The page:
You can then use these types in your Webpack configuration:

import * as path from "path";
import * as webpack from "webpack";
import { INewConfiguration, INewConfigurationBuilder } from "./webpack.common";

const configuration: INewConfiguration = {
  // ...
export default configuration;

Or you can pass arguments to your webpack configuration file like so:

import * as path from "path";
import * as webpack from "webpack";
import { IArguments, INewConfiguration, INewConfigurationBuilder } from "./webpack.common";

const configurationBuilder: INewConfigurationBuilder = 
  (env: IArguments): INewConfiguration => {
    const isDevBuild = !(env && env.prod);
    const configuration: INewConfiguration = {
      // ...
    return configuration;
export default configurationBuilder;

You can pass arguments to webpack like this:

webpack --env.prod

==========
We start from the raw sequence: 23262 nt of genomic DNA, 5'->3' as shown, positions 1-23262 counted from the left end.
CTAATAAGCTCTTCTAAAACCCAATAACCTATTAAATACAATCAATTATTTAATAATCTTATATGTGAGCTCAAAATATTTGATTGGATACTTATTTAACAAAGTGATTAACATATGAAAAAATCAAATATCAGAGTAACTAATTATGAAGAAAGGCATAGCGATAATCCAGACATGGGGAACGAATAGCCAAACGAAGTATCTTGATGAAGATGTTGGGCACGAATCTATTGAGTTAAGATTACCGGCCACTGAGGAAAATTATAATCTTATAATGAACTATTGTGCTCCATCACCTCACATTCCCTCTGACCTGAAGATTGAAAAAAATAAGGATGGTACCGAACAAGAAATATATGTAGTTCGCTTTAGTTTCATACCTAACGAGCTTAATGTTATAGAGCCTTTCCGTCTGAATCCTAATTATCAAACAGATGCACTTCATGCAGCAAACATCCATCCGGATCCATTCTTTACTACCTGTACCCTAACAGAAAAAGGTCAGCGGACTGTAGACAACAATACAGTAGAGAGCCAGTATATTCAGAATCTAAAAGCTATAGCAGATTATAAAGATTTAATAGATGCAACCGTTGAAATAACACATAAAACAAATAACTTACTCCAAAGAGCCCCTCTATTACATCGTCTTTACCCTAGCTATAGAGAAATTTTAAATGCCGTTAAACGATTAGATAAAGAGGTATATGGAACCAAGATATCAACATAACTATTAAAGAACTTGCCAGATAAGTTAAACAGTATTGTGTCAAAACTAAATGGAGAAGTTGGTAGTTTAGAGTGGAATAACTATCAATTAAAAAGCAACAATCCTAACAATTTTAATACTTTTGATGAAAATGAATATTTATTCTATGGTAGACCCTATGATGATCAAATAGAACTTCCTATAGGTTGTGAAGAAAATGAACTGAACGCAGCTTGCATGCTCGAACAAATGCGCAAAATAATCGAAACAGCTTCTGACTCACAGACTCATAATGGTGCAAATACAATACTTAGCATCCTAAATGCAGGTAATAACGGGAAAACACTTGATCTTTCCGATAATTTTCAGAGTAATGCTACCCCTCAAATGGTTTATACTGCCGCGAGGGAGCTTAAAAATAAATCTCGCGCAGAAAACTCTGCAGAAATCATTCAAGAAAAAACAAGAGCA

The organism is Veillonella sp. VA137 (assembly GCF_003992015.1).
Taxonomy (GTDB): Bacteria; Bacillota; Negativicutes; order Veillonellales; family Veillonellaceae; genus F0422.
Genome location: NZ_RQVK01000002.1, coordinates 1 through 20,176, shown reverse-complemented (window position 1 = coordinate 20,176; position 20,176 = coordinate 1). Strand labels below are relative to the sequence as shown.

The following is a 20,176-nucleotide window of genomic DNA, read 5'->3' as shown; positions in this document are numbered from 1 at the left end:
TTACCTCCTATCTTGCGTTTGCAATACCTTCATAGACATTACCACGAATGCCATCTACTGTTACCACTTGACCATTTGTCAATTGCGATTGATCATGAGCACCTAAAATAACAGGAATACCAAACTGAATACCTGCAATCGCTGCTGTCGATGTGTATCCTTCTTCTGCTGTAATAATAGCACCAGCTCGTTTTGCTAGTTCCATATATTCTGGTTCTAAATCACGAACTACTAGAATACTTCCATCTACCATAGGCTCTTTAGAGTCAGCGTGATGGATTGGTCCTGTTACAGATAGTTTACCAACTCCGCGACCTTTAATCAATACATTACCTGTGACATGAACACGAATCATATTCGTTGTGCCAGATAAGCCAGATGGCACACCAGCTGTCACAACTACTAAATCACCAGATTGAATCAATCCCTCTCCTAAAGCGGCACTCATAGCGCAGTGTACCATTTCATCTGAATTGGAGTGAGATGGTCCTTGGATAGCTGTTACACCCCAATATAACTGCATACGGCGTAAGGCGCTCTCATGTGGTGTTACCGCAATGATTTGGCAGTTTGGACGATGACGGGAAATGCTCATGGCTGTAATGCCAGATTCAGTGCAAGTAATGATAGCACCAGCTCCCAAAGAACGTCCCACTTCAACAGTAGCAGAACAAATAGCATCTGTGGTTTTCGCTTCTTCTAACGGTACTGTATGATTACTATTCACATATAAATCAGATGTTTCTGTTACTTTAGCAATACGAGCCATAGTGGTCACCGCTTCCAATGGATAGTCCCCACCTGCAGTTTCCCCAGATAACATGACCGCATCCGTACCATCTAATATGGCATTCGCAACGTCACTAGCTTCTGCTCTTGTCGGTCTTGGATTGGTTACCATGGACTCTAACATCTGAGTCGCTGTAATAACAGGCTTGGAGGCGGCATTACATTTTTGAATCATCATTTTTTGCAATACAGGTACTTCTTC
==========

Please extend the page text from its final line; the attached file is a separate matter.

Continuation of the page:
• When I tried doing this implementation, I got Namespace 'webpack' has no exported member 'NewLoaderRule' maybe you need to update this.
    – Rich
    Commented Jul 10, 2020 at 4:26

If you do not want to transpile your webpack config and then pass it to webpack script in two steps I came up with other solution. Using webpack programmatically is really easy, so I have created a build script build.ts

import webpack from 'webpack'

import config from './webpack.config'

webpack(config, (err, stats) => err 
    ? console.log(err) 
    : console.log(stats)

Then you may run npm script with ts-node like so

"build": "ts-node --project ./path-to/tsconfig.json ./build.ts"

Make sure that you have installed ts-node package


This is explained in Webpack's documentation:

To write the webpack configuration in TypeScript, you would first install the necessary dependencies, i.e., TypeScript and the relevant type definitions from the DefinitelyTyped project:

npm install --save-dev typescript `ts-node` @types/node @types/webpack
# and, if using webpack-dev-server < v4.7.0
npm install --save-dev @types/webpack-dev-server

and then proceed to write your configuration:


import * as path from 'path';
import * as webpack from 'webpack';
// in case you run into any typescript error when configuring `devServer`
import 'webpack-dev-server';